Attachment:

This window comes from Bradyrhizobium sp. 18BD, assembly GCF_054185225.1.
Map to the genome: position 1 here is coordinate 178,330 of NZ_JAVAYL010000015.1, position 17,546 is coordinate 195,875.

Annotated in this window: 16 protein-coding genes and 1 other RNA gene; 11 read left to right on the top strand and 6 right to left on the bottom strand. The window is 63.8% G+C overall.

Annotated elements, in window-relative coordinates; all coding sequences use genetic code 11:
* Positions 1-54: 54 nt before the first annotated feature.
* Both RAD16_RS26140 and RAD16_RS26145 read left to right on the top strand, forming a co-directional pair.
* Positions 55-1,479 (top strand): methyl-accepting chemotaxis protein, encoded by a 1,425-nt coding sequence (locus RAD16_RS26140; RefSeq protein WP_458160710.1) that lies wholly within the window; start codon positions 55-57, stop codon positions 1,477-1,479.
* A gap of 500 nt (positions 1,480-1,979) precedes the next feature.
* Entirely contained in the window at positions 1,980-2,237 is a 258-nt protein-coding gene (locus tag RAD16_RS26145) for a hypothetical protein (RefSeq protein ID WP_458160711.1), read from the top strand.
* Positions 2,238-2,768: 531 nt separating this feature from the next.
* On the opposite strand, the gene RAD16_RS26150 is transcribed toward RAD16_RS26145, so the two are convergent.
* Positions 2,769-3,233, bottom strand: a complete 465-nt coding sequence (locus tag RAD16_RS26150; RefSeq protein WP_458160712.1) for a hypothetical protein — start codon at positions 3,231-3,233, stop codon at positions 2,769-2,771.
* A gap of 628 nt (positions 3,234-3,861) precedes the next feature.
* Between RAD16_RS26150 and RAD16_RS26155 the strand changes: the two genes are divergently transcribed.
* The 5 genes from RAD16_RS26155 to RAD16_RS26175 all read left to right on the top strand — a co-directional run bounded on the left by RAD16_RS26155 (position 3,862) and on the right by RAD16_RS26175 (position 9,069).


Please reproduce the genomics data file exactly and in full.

This window comes from Bradyrhizobium sp. 18BD, assembly GCF_054185225.1.
Map to the genome: position 1 here is coordinate 178,330 of NZ_JAVAYL010000015.1, position 17,546 is coordinate 195,875.

Annotated in this window: 16 protein-coding genes and 1 other RNA gene; 11 read left to right on the top strand and 6 right to left on the bottom strand. The window is 63.8% G+C overall.

Annotated elements, in window-relative coordinates; all coding sequences use genetic code 11:
* Positions 1-54: 54 nt before the first annotated feature.
* Both RAD16_RS26140 and RAD16_RS26145 read left to right on the top strand, forming a co-directional pair.
* Positions 55-1,479 (top strand): methyl-accepting chemotaxis protein, encoded by a 1,425-nt coding sequence (locus RAD16_RS26140; RefSeq protein WP_458160710.1) that lies wholly within the window; start codon positions 55-57, stop codon positions 1,477-1,479.
* A gap of 500 nt (positions 1,480-1,979) precedes the next feature.
* Entirely contained in the window at positions 1,980-2,237 is a 258-nt protein-coding gene (locus tag RAD16_RS26145) for a hypothetical protein (RefSeq protein ID WP_458160711.1), read from the top strand.
* Positions 2,238-2,768: 531 nt separating this feature from the next.
* On the opposite strand, the gene RAD16_RS26150 is transcribed toward RAD16_RS26145, so the two are convergent.
* Positions 2,769-3,233, bottom strand: a complete 465-nt coding sequence (locus tag RAD16_RS26150; RefSeq protein WP_458160712.1) for a hypothetical protein — start codon at positions 3,231-3,233, stop codon at positions 2,769-2,771.
* A gap of 628 nt (positions 3,234-3,861) precedes the next feature.
* Between RAD16_RS26150 and RAD16_RS26155 the strand changes: the two genes are divergently transcribed.
* The 5 genes from RAD16_RS26155 to RAD16_RS26175 all read left to right on the top strand — a co-directional run bounded on the left by RAD16_RS26155 (position 3,862) and on the right by RAD16_RS26175 (position 9,069).